Variable life cycle - c++

This is a discussion on Variable life cycle - c++ ; Hello everyone, In the sample, I am wondering what is the life cycle of variable b_? Could we access variable b_ in catch block? I have this confusion is because, 1. I think b_ is member variable, and we should ...

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Variable life cycle

  1. Default Variable life cycle

    Hello everyone,


    In the sample, I am wondering what is the life cycle of variable b_?
    Could we access variable b_ in catch block?

    I have this confusion is because,

    1. I think b_ is member variable, and we should be able to access it
    anywhere in the class itself, so we can access b_ in catch block;

    2. I think b_ is declared and initialized in try {} block, and catch
    exceeds the {} of try, so we can not access b_ in catch block.

    Which option is correct?

    http://www.gotw.ca/gotw/066.htm

    Code:
    class C:
    {
    B b_;
    
    C::C()
    try
    : b_( /*...*/ )
    {
    }
    catch( ... )
    {
    // can we access _b here?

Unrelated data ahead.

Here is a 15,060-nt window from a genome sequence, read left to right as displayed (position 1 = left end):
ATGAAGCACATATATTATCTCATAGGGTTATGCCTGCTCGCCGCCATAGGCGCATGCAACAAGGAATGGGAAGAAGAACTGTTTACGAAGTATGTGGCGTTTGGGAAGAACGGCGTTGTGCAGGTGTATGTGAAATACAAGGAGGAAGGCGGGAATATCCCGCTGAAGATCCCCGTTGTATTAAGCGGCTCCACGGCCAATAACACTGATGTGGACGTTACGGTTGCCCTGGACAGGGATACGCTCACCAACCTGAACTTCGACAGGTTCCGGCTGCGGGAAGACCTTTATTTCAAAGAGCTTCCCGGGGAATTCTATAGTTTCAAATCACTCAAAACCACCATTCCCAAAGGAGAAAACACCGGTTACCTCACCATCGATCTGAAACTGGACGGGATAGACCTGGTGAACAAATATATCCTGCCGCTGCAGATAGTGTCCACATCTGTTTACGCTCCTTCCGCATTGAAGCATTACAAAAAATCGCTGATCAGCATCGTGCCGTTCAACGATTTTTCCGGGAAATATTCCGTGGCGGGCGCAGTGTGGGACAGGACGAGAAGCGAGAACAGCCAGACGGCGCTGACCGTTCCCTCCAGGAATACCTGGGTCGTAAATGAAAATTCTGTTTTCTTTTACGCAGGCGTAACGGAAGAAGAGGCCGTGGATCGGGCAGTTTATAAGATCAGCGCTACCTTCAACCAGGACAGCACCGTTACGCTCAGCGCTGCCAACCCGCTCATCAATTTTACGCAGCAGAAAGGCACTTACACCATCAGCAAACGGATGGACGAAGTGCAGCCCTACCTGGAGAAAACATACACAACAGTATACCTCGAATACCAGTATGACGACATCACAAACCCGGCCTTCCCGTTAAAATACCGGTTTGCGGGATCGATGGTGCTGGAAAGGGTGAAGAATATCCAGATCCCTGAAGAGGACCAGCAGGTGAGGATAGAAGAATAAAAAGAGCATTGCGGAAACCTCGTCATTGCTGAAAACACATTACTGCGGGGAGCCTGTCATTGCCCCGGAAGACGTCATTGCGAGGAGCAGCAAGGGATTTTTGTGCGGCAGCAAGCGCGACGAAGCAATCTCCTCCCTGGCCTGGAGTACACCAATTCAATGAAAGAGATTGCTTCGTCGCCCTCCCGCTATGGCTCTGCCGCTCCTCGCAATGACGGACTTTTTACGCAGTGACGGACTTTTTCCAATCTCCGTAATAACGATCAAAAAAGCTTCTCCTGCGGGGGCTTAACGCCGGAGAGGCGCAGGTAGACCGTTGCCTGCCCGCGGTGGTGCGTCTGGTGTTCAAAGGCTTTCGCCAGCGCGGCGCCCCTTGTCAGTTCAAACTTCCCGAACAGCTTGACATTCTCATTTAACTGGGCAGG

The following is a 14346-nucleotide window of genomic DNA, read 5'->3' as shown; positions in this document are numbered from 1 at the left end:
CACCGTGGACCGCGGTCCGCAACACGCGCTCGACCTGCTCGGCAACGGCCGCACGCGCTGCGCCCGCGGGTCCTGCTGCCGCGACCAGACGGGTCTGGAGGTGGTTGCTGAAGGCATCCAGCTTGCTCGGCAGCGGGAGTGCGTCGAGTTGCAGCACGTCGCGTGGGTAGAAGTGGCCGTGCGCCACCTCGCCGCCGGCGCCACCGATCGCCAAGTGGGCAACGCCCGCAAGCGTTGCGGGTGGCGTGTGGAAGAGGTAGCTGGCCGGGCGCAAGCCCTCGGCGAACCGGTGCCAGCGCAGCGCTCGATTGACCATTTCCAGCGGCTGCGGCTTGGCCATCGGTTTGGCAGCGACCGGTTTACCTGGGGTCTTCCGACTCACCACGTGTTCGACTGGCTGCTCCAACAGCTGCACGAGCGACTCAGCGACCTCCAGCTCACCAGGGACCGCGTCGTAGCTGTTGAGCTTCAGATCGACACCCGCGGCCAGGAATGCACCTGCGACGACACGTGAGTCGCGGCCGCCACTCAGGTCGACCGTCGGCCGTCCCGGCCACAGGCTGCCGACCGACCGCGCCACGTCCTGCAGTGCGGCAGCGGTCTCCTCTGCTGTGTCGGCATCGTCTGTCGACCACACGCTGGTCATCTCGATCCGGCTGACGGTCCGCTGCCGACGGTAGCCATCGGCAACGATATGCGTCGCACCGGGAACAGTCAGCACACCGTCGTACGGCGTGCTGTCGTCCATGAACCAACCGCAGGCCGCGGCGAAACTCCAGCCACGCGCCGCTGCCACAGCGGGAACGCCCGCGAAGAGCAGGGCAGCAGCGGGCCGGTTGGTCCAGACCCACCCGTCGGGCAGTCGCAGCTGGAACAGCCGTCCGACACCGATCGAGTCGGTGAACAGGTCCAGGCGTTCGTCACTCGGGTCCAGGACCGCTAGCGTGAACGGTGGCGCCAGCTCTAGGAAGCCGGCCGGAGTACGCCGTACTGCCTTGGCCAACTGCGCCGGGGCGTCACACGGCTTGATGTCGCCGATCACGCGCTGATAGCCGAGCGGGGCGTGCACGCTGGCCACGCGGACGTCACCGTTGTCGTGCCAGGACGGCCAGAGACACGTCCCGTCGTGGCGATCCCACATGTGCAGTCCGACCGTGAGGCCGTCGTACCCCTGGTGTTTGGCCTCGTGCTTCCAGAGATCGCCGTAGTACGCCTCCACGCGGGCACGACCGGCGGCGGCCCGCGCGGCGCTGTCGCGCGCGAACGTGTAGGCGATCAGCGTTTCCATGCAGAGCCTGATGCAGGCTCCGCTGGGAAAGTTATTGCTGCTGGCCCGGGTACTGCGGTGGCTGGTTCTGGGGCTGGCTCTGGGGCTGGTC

}
    
    };

    thanks in advance,
    George

  2. Default Re: Variable life cycle

    George2 wrote:
    :: Hello everyone,
    ::
    ::
    :: In the sample, I am wondering what is the life cycle of variable
    :: b_? Could we access variable b_ in catch block?
    ::
    :: I have this confusion is because,
    ::
    :: 1. I think b_ is member variable, and we should be able to access
    :: it anywhere in the class itself, so we can access b_ in catch
    :: block;
    ::
    :: 2. I think b_ is declared and initialized in try {} block, and
    :: catch exceeds the {} of try, so we can not access b_ in catch
    :: block.
    ::
    :: Which option is correct?
    ::
    :: http://www.gotw.ca/gotw/066.htm
    ::
    ::
    Code:
    :: class C:
    :: {
    ::  B b_;
    ::
    ::  C::C()
    ::  try
    ::    : b_( /*...*/ )
    ::  {
    ::  }
    ::  catch( ... )
    ::  {
    ::    // can we access _b here?
    ::  }
    ::
    :: };
    ::
    ::

    It think Herb explains it very well in the article - if C's
    constructor fails, there is no C object. What are you to access?

    This is a very unusual construct, that has hardly any use at all. In
    fact, most compilers hasn't bothered to implement it.


    Bo Persson






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